The GHRA recalled that in the case of the anti-terrorism bill, the GHRA, along with others were invited by the Attorney-General’s Chambers to comment on the draft in July 2015.

“A GHRA submission which benefitted from local and overseas expertise recommending well over thirty amendments was submitted to the AG. In view of the seriousness of the proposed Bill, our submission concluded with the following paragraph: The GHRA believes that the draft should not be rushed through to adoption, allowing for fuller comment and reaction in Guyana. Moreover, given the complexity of this Bill, Guyana ought to seek and receive a more formal assessment of the draft law, perhaps from one of the UN technical agencies,” the body said.

“Not one of the recommendations from the GHRA submission has merited inclusion in the draft Bill to be debated (today),” it asserted.

The GHRA said that fortunately, terrorism is not the problem in Guyana that it is in other parts of the world.

“Since we aspire to be governed by the rule of law and respect for fundamental human rights, some of the draconian features in the proposed legislation are not justified, particularly the vague definitions which allow a wide range of acts to be considered ‘support’ for terrorism, or fall under the ‘duty of disclosure,’” the human rights body declared.

The GHRA said that the definition of “terrorist act” in the bill, for example, would include an act which is “likely to cause prejudice to national security,” and “is intended to compel a Government to do or refrain from doing an act or to intimidate the public or a section thereof.”

“The language regarding “prejudice to national security” is also too vague and capable of abuse. The additional inclusion of acts which are likely merely “to cause damage to property” is also unacceptably vague,” the statement declared. It added that a much better definition than these vague formulations in Section 17, 18 and 19, is to be found in the Terrorism Financing Convention.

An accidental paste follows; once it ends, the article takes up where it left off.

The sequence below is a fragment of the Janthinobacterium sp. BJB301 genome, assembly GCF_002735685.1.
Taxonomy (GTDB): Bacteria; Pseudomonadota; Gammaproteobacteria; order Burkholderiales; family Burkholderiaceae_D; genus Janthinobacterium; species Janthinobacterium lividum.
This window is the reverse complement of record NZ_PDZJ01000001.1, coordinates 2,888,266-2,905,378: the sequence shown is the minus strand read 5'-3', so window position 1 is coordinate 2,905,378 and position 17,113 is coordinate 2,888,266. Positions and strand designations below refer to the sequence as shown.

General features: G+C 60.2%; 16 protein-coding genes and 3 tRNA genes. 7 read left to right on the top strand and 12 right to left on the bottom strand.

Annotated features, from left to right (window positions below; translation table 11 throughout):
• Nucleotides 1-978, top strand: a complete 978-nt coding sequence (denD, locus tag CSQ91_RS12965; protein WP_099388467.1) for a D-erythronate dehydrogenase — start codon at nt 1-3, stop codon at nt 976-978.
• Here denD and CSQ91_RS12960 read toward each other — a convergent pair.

Not posted

The bill has not been made available to the       general public and up to last evening, it was not posted on the website of the Official Gazette.

Meantime, the GHRA said that on the positive side, the definition also includes reference to certain clauses of the international counter-terrorism conventions, as well an exclusionary clause which excludes from the definition, acts “committed in furtherance of a demonstration, protest,” etc.

However, the GHRA said that these features may not be sufficient to remedy the vagueness of the above two elements of the core definition.

It noted that more than ten new terrorist-related offences attract the death penalty, while “life imprisonment” is defined as “for the remainder of the natural life of the offender.”

“This definition is incorrect. It should not be adopted either as a discretionary or mandatory definition of life imprisonment. This definition is also internally contradictory in the Bill,” the GHRA declared.

It said that other recommendations made by the GHRA encourage judicial discretion in sentencing to avoid repeating the cruelty perpetrated by mandatory sentencing in the Narcotic Drugs & Psychotropic Substances Act. A ‘sunset’ provision is also recommended, i.e. a limit to the life of the Act in order to provide an opportunity to assess its application at a later stage, the statement said.